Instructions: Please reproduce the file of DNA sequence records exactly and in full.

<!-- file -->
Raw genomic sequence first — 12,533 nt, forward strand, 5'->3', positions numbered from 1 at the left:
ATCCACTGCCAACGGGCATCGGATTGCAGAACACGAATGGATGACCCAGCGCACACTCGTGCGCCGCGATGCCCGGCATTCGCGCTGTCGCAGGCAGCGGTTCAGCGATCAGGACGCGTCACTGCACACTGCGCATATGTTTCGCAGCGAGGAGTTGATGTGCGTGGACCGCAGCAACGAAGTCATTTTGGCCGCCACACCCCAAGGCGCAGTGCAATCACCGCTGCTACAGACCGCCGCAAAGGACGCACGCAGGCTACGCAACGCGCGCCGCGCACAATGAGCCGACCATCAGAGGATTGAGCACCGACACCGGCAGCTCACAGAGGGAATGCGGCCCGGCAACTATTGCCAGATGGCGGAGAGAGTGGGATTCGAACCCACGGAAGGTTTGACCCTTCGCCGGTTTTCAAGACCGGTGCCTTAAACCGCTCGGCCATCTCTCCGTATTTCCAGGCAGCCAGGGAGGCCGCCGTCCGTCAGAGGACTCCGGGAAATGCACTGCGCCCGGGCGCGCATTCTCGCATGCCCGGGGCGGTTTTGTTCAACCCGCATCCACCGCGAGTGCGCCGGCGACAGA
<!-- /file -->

Raw genomic sequence first — 12,533 nt, forward strand, 5'->3', positions numbered from 1 at the left:
ATCCACTGCCAACGGGCATCGGATTGCAGAACACGAATGGATGACCCAGCGCACACTCGTGCGCCGCGATGCCCGGCATTCGCGCTGTCGCAGGCAGCGGTTCAGCGATCAGGACGCGTCACTGCACACTGCGCATATGTTTCGCAGCGAGGAGTTGATGTGCGTGGACCGCAGCAACGAAGTCATTTTGGCCGCCACACCCCAAGGCGCAGTGCAATCACCGCTGCTACAGACCGCCGCAAAGGACGCACGCAGGCTACGCAACGCGCGCCGCGCACAATGAGCCGACCATCAGAGGATTGAGCACCGACACCGGCAGCTCACAGAGGGAATGCGGCCCGGCAACTATTGCCAGATGGCGGAGAGAGTGGGATTCGAACCCACGGAAGGTTTGACCCTTCGCCGGTTTTCAAGACCGGTGCCTTAAACCGCTCGGCCATCTCTCCGTATTTCCAGGCAGCCAGGGAGGCCGCCGTCCGTCAGAGGACTCCGGGAAATGCACTGCGCCCGGGCGCGCATTCTCGCATGCCCGGGGCGGTTTTGTTCAACCCGCATCCACCGCGAGTGCGCCGGCGACAGA